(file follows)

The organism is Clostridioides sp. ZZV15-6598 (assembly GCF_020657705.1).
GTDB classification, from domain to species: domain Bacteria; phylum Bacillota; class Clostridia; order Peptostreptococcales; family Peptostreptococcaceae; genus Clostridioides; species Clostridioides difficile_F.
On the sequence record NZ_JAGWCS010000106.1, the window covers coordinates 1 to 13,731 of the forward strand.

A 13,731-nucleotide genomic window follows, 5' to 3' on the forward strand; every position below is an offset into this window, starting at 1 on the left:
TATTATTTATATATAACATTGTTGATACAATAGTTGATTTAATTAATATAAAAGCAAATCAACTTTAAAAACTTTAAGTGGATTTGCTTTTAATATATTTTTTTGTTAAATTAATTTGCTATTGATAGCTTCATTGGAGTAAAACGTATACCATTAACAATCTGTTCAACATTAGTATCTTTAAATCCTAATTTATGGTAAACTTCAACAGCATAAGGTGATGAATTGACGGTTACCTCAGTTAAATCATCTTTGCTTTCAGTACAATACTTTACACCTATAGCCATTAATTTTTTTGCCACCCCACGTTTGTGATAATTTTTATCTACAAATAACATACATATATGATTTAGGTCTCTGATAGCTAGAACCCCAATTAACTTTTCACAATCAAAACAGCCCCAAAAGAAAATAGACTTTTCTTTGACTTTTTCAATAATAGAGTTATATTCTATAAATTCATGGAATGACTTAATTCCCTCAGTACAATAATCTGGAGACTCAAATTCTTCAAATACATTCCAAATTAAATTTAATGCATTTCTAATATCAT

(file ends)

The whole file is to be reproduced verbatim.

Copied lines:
The organism is Clostridioides sp. ZZV15-6598 (assembly GCF_020657705.1).
GTDB classification, from domain to species: domain Bacteria; phylum Bacillota; class Clostridia; order Peptostreptococcales; family Peptostreptococcaceae; genus Clostridioides; species Clostridioides difficile_F.
On the sequence record NZ_JAGWCS010000106.1, the window covers coordinates 1 to 13,731 of the forward strand.

A 13,731-nucleotide genomic window follows, 5' to 3' on the forward strand; every position below is an offset into this window, starting at 1 on the left:
TATTATTTATATATAACATTGTTGATACAATAGTTGATTTAATTAATATAAAAGCAAATCAACTTTAAAAACTTTAAGTGGATTTGCTTTTAATATATTTTTTTGTTAAATTAATTTGCTATTGATAGCTTCATTGGAGTAAAACGTATACCATTAACAATCTGTTCAACATTAGTATCTTTAAATCCTAATTTATGGTAAACTTCAACAGCATAAGGTGATGAATTGACGGTTACCTCAGTTAAATCATCTTTGCTTTCAGTACAATACTTTACACCTATAGCCATTAATTTTTTTGCCACCCCACGTTTGTGATAATTTTTATCTACAAATAACATACATATATGATTTAGGTCTCTGATAGCTAGAACCCCAATTAACTTTTCACAATCAAAACAGCCCCAAAAGAAAATAGACTTTTCTTTGACTTTTTCAATAATAGAGTTATATTCTATAAATTCATGGAATGACTTAATTCCCTCAGTACAATAATCTGGAGACTCAAATTCTTCAAATACATTCCAAATTAAATTTAATGCATTTCTAATATCAT